by Camisha L. Jones
When she was growing up on the north side of Richmond, Tammy D. Hawley would have never imagined that someday she would become Chief of Staff to Congressman Kwesi Mfume, Chief Operating Officer of the NAACP, and Executive General Manager of the Afro-American Newspapers Company. A picture of Hawley with Nelson Mandela hangs on her office wall. It is another reminder of how her life has been a surprising journey lending her national credibility and opportunities to be in the company of great leaders. Reflecting on her life’s accomplishments, she says, “You could never have told me these things would happen to me. I didn’t plan them.” Today, Hawley is the Press Secretary to Richmond’s Mayor.
Her career began simply enough. She had strong office skills and she thought she would find better job opportunities in Washington DC. So, after graduating from Virginia Commonwealth University she moved there to live with her aunt. By the end of two weeks of searching, she had two job offers. Both of them were administrative in nature. One of them was on Capitol Hill. Hawley had no preference. Her aunt, however, encouraged her to take the one on the Hill so she accepted the position of legislative aide to Congressman William L. Clay.
“I’m just so grateful [my aunt] had the insight to tell me to go to Capitol Hill because it opened up a whole other world to me,” reflects Hawley. She grew up in a family whose concern for politics she describes simply: “We didn’t pay any attention to it.” She remembers how they responded to presidential interruptions of regularly scheduled television programs by complaining, “Dern! The President is interrupting Andy Griffith, interrupting the soap opera!” The political process meant nothing to her growing up.
As a legislative aide on Capitol Hill, Hawley began to understand and care about the issues. A pivotal moment occurred after she became legislative aide to Congressman Parren J. Mitchell. Mitchell was speaking on the House floor about the state of hunger and the people whose lives would be impacted if school lunch funding was cut. As she listened to his passionate arguments, Hawley remembered the school lunch tickets she had when she was younger and how her family had stopped receiving them.
“[Congressman Mitchell’s speech] had such an impact on me. I’ve never forgotten it,” says Hawley. “As a younger person not understanding the political realm, I didn’t know why we weren’t getting school lunch tickets anymore. I just knew that we weren’t and I knew it was something we needed.” Not having those tickets added an extra burden on her mother who was widowed and raising four children alone. Listening to Mitchell’s words that day taught Hawley the connection between politics and the quality of people’s lives.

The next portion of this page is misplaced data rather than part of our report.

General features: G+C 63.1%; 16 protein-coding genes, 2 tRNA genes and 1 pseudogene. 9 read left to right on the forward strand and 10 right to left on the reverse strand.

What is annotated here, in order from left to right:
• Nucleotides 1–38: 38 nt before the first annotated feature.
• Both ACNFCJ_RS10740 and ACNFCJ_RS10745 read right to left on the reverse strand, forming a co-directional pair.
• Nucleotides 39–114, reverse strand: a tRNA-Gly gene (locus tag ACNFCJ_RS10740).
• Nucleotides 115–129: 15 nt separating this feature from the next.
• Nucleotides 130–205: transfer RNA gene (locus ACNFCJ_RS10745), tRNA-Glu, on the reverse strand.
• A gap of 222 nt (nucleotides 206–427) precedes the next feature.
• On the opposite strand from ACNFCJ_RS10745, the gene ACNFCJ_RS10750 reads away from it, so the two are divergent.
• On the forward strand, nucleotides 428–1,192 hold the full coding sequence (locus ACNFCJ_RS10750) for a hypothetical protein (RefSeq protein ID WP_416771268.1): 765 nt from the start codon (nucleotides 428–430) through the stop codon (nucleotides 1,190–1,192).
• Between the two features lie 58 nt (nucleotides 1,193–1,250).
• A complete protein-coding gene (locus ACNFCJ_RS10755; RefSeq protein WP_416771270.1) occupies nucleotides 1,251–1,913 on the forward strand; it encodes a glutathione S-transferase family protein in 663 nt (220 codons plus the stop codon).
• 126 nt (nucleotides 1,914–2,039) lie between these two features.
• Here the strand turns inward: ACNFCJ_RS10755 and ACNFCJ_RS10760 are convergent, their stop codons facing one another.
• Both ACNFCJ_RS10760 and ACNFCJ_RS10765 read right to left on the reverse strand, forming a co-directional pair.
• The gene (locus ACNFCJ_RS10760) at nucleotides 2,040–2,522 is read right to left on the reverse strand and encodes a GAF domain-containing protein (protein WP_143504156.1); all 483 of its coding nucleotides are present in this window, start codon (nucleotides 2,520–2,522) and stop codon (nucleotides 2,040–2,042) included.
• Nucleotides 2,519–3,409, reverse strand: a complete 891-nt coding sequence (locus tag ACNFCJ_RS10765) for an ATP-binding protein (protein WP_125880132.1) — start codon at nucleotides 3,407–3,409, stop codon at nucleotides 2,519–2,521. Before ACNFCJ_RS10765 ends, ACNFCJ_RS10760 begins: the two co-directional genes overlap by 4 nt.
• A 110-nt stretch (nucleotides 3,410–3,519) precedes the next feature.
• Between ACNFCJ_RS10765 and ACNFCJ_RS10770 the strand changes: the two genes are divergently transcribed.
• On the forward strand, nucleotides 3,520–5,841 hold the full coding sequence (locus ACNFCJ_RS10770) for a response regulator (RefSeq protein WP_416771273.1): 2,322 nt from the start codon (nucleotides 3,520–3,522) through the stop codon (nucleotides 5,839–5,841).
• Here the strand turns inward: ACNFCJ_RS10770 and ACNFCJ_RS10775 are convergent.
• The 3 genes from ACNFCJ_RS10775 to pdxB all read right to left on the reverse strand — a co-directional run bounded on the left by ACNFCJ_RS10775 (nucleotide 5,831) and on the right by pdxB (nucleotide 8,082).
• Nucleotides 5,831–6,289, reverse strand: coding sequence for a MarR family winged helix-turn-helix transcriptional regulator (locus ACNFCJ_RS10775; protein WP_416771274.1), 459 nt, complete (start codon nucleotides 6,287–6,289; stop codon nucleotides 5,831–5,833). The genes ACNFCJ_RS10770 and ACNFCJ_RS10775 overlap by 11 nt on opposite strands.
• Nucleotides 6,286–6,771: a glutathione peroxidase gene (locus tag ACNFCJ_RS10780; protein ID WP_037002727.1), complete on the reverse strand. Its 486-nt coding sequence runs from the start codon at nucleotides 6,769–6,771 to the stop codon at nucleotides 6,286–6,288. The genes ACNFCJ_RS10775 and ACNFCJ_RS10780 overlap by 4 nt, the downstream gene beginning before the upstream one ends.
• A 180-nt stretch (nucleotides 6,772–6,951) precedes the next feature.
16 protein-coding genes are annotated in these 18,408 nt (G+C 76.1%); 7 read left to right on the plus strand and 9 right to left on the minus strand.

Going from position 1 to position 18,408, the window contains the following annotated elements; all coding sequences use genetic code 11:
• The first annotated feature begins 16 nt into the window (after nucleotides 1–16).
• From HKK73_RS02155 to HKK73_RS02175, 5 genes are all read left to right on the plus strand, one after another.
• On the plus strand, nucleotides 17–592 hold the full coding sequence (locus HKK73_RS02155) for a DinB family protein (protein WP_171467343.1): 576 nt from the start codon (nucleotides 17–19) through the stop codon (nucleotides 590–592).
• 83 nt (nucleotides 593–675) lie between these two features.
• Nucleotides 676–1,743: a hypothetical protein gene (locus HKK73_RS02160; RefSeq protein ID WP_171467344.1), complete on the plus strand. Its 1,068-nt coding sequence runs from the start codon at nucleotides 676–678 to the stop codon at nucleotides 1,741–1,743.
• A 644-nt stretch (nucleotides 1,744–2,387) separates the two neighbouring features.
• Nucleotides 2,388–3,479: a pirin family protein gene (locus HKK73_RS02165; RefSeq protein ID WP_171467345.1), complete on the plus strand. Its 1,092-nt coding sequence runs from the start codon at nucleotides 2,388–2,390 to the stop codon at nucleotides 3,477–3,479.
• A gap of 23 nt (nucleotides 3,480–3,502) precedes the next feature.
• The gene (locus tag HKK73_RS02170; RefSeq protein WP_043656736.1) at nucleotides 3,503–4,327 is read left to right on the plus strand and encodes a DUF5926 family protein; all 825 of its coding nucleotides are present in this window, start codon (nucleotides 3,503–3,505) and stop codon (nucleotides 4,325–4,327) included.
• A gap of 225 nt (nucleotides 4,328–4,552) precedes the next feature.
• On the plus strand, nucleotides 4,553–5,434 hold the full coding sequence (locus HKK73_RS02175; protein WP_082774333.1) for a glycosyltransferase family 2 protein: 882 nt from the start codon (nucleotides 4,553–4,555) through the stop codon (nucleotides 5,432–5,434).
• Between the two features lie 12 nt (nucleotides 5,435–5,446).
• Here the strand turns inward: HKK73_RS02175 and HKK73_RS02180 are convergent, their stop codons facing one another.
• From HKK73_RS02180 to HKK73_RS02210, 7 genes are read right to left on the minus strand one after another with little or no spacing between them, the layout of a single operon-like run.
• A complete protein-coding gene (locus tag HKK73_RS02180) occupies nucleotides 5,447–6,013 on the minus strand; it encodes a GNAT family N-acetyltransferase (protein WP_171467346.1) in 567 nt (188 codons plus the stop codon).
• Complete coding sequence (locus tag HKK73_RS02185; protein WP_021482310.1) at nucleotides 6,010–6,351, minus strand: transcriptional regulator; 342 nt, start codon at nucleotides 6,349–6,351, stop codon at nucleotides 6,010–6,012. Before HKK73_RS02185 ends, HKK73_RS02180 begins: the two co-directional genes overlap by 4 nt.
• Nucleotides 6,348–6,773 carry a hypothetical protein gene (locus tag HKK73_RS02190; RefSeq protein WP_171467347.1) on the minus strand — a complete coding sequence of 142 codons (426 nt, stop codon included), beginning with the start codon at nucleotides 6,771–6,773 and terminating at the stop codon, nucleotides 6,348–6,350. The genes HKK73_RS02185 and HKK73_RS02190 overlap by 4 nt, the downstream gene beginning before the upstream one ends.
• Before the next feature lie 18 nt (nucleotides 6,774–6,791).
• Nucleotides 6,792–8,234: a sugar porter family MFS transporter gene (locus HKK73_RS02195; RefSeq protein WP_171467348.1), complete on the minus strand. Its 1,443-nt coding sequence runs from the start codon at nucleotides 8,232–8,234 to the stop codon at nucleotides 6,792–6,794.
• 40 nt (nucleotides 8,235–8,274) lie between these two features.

“After that,” she says, “there was just no stopping me.” The seriousness of her role became clear to her. Knowing that she had the opportunity to make a positive impact on people’s lives energized her in ways that catapulted her career. She believes her success has much to do with her work ethic which she describes this way: “I care about my work. I’m not doing my work today as a strategy for something I want tomorrow. I’m doing my best with what’s right in front of me to do. And that’s what I’ve always done and it yields results. It makes things line up in your favor often because you’re coming from a place of authenticity.”
Things have lined up amazingly for Hawley. While on Capitol Hill, she was Chief of Staff for nine years to Congressman Kwesi Mfume who became Chairman of the Congressional Black Caucus. When Mfume took on the role of President and CEO of the NAACP, he appointed Hawley as Chief Operating Officer. After two years, Hawley left the NAACP to start her own consulting company, The Hawley Group. The NAACP was one of its many national clients.
Hawley’s work providing leadership to political and advocacy groups got the attention of a newly elected Mayor Dwight C. Jones when he was searching for a Press Secretary in 2009. He knew she understood the political process from her years working on Capitol Hill and that she had keen instincts regarding press relations from serving in the chief of staff role throughout her career. Hawley accepted the position and is part of the Mayor’s leadership team that advises him on city business.
“My job is really about getting the right message out there and making sure that people understand exactly what’s going on with their city government,” says Hawley. She further asserts that “If we have a situation where less than the truth is being put out there then I am extremely motivated and will double my efforts to help get the proper information out…Politics is always going to have dissenting views and we don’t mind differences of opinion but you want the truth out there and the facts out there.” So, every week Hawley and her team works to ensure that the public is properly informed by answering press calls, approving documents and publications, writing speeches, capturing photographs and video, providing programming for the city’s cable channel and updating the city’s website.
Hawley is happy to tell the story of the progress the city is making and believes in Richmond’s vast potential yet to be realized. “I’m really excited about being back in Richmond and am excited about all that is going on for the city.” If our city’s future is anything like Hawley’s life path, we are in for some wonderful surprises.